Yes, it's tempting. When feeling betrayed, upset, angry and distraught, some divorcing (and divorced) parents can't resist the temptation to use the child who lives with them as their shoulder to cry on and their confidante. These parents burden their children with tales of their ex's excesses, sins and "issues." They want their kids to be on their side and to be as angry with their other parent as they are.
Children shouldn't ever be asked to side with one parent over another. Even when parents haven't been the best, children tend to love them and want to stay connected. Their conclusions about their other parent need to be their own, not the route to their wronged parent's love. (If the other parent is truly abusive and dangerous, the kids' feelings absolutely should be validated but their supportive parent's focus should be on protecting them, not on creating allies.)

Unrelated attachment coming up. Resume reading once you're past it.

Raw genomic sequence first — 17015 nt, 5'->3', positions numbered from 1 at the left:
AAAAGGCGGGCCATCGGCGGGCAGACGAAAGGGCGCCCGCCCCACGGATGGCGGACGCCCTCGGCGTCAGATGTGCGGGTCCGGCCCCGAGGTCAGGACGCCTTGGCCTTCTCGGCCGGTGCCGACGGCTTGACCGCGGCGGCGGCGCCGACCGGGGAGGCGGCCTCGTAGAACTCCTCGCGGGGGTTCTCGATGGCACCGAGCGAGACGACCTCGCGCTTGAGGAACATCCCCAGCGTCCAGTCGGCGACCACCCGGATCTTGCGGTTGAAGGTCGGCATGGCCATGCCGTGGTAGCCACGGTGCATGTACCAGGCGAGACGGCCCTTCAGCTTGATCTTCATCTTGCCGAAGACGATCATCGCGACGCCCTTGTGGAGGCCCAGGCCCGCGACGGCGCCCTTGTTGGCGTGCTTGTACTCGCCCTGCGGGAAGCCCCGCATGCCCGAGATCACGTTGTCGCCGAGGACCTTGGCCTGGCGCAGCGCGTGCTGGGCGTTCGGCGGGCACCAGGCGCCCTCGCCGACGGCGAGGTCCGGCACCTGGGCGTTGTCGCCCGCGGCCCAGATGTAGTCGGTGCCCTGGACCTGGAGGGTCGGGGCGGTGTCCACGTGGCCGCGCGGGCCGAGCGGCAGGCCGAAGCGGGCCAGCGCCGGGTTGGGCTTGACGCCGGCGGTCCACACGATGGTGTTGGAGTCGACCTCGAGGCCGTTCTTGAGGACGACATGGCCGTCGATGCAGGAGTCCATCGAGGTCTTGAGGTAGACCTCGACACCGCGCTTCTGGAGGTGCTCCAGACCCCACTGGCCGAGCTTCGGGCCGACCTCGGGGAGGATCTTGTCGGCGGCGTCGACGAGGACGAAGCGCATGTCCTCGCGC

Parents who are divorcing will keep their arguments between the adults. Most important, they know that children shouldn't be asked to shoulder problems that their parents can't seem to handle on their own. They do not ask their children to understand marital infidelity, sexual dysfunction, betrayals or disappointed love. That is the role of good friends, supportive adults in the extended family, therapists and clergy. Only other adults can provide adult support and advice. Kids need to be shielded from behaviors and emotions they are too young to understand, not used as live-in shrinks or best friends. They should never be asked to be the caretakers of the people who are supposed to be taking care of them.